OPED Trump's got to go

Rekha Bazu
Tribune News Service
New York City Council Speaker Melissa Mark-Viverito, center, speaks during an interfaith rally at New York's City Hall in response to Republican presidential candidate Donald Trump's call to block Muslims from entering the United States, Wednesday, Dec. 9, 2015, in New York. (AP Photo/Mary Altaffer)

A day after a radicalized Muslim couple killed 14 people in San Bernardino, Calif., Donald Trump gloated that his presidential poll numbers have continued to rise in the wake of tragedy.

"Everything goes up, my numbers go way up," the Republican front-runner said to CNN, pointing to polls taken after last month's terrorist attacks in Paris.

Trump has learned to capitalize on fear and anguish, even if it means appealing to prejudice and ignorance. Even if it means going back on what he said the month before. In September, he said the Syrian refugee crisis was so horrible he would consider accepting some of the displaced. But in October, he said if elected president, he'd send them all back. Now he's saying he'd allow no Muslims in from anywhere, not even those already living here and vacationing abroad.

He has already proposed conducting surveillance on mosques, entertained the idea of a database of American Muslims, and advocated repealing the Constitution's grant of birthright citizenship. But with his call on Monday to isolate all members of one religion, Trump gleefully thumbed his nose at the Constitution's grant of religious liberty. In Mount Pleasant, S.C., that night, he got cheers and a standing ovation for it. Even proposals that are naive, unrealistic or abhorrent are made so confidently and matter-of-factly that Trump's followers buy into them.

Steffen Schmidt, a political science professor at Iowa State University, recalled in an email interview other ugly departures from American values in our history: The 1882 Chinese Exclusion Act; the rejection of refugees, mostly Jewish, fleeing Nazi Germany; the internment of Japanese-Americans; the 1954 deportation of Mexicans in the Operation Wetback program. "The disturbing thing is that a majority of Americans were OK with all of these xenophobic policies," Schmidt wrote in his email.

Jonathan Greenblatt, the Anti-Defamation League's CEO, responded to Trump's proposal, saying in a statement, "In the Jewish community, we know all too well what can happen when a particular religious group is singled out for stereotyping and scapegoating. We also know that this country must not give in to fear by turning its back on its fundamental values, even at a time of great crisis."

Trump claims "large segments" of the Muslim population have "great hatred" toward Americans, and in defense of his proposal said in a campaign press release, "Our country cannot be the victims of horrendous attacks by people that believe only in Jihad, and have no sense of reason or respect for human life." Trump's campaign statement came the day after President Barack Obama addressed the nation on terrorism and asked Americans not to scapegoat all Muslims. Trump said under his own administration, we would be free to profile people.

Part of Trump's appeal comes from reducing problems and solutions to so simplistic a level that they seem obvious and easy. First he makes ominous statements about our vulnerability. Then he talks tough about making us safe without the need for intelligence to figure out who actually poses a risk. America is supposed to operate on a presumption of innocence until guilt is proven. But Trump tends to dismiss that as nettlesome political correctness. He breezily uses code words to make inferences about Obama, among others. "There is something going on with him that we don't know about," Trump said, in accusing the president of refusing to use the term "radical Islamic terrorism."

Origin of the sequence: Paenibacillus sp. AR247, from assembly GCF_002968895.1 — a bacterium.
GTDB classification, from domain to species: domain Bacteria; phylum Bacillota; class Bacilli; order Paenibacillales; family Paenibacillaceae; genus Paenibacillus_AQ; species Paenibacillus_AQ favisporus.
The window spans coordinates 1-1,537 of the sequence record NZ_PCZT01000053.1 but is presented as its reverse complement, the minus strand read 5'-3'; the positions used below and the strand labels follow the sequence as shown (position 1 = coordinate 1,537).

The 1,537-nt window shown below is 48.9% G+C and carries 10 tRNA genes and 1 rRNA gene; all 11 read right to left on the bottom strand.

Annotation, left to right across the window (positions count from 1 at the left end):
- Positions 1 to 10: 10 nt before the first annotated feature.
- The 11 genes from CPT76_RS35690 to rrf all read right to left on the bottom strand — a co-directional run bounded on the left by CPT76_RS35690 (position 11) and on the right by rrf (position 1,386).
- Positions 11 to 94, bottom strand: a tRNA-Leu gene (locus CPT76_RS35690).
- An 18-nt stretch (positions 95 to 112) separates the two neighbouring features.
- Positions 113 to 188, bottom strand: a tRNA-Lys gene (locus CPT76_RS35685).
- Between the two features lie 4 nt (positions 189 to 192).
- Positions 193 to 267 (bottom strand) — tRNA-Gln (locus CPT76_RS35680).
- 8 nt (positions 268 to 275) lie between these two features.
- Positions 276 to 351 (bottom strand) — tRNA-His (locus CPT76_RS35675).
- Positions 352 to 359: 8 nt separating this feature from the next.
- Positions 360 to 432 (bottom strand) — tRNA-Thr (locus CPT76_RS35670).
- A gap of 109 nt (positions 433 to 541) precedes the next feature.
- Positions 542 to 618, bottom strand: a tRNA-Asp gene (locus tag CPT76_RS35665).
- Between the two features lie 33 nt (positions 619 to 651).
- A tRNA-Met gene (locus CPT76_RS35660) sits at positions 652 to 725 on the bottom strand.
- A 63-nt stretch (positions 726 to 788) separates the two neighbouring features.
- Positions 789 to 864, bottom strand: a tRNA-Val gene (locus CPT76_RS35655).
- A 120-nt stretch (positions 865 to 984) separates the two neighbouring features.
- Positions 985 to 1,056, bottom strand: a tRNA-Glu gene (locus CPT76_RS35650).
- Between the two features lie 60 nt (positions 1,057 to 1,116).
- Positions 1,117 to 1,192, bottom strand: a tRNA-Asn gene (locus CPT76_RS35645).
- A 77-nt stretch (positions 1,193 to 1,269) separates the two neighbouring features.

Even a fraud can command a following under the right circumstances.

In the 1979 movie, "Being There," actor Peter Sellers plays Chance, a gardener of limited intelligence who is forced to leave the estate where he has worked his whole life when its owner dies. Thanks to a series of events and a gullible public, he ends up a TV celebrity with a national following and is revered as a profound statesman and economic forecaster. But all he's really talking about are television and gardening. As one movie blurb put it, his "simple brand of wisdom" resonates with the "jaded American public." He becomes presidential material.

All of which prompts the housekeeper who raised him to say incredulously, "It's for sure a white man's world in America. Look here: I raised that boy since he was the size of a piss-ant. And I'll say right now, he never learned to read and write. No, sir. Had no brains at all. ... All you've gotta be is white in America, to get whatever you want." Rich too, I'd add.

If you alienate all members of a population, none will be allies when it matters. An unsigned email I received this week chided, "Your name alone should've told me that your (sic) not an American. ... You Muslims already have to (sic) much info to help your support of Jihad. ... To hell with Muslims! GOD Bless America!!"

If I were Muslim and the same message were coming from my president, I might keep my mouth shut even if I suspected a neighbor of something. If a president could so overreact, I'd fear officials overreacting without knowing all the facts.

Even simple logic should dictate that's a no-win proposition.

Rekha Basu is a columnist for the Des Moines Register. Readers may send her email at rbasu@dmreg.com